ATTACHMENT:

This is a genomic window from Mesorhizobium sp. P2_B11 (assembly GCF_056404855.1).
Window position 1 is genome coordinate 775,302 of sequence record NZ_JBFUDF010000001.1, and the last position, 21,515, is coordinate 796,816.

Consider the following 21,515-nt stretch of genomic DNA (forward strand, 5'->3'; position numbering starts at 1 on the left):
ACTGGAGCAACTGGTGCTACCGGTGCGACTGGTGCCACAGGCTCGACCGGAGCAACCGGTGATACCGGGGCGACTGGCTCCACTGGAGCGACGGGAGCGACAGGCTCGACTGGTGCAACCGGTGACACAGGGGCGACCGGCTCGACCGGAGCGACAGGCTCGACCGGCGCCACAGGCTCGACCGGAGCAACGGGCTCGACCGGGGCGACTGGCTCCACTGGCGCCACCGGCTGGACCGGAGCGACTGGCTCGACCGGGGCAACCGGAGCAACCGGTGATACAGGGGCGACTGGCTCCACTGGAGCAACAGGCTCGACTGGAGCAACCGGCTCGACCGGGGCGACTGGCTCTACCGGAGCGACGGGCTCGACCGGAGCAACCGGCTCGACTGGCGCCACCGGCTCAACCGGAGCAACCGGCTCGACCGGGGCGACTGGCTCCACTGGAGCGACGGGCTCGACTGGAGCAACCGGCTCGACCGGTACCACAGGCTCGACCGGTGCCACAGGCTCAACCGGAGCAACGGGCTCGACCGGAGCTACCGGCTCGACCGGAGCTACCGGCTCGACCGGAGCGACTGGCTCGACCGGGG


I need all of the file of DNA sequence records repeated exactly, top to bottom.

This is a genomic window from Mesorhizobium sp. P2_B11 (assembly GCF_056404855.1).
Window position 1 is genome coordinate 775,302 of sequence record NZ_JBFUDF010000001.1, and the last position, 21,515, is coordinate 796,816.

Consider the following 21,515-nt stretch of genomic DNA (forward strand, 5'->3'; position numbering starts at 1 on the left):
ACTGGAGCAACTGGTGCTACCGGTGCGACTGGTGCCACAGGCTCGACCGGAGCAACCGGTGATACCGGGGCGACTGGCTCCACTGGAGCGACGGGAGCGACAGGCTCGACTGGTGCAACCGGTGACACAGGGGCGACCGGCTCGACCGGAGCGACAGGCTCGACCGGCGCCACAGGCTCGACCGGAGCAACGGGCTCGACCGGGGCGACTGGCTCCACTGGCGCCACCGGCTGGACCGGAGCGACTGGCTCGACCGGGGCAACCGGAGCAACCGGTGATACAGGGGCGACTGGCTCCACTGGAGCAACAGGCTCGACTGGAGCAACCGGCTCGACCGGGGCGACTGGCTCTACCGGAGCGACGGGCTCGACCGGAGCAACCGGCTCGACTGGCGCCACCGGCTCAACCGGAGCAACCGGCTCGACCGGGGCGACTGGCTCCACTGGAGCGACGGGCTCGACTGGAGCAACCGGCTCGACCGGTACCACAGGCTCGACCGGTGCCACAGGCTCAACCGGAGCAACGGGCTCGACCGGAGCTACCGGCTCGACCGGAGCTACCGGCTCGACCGGAGCGACTGGCTCGACCGGGG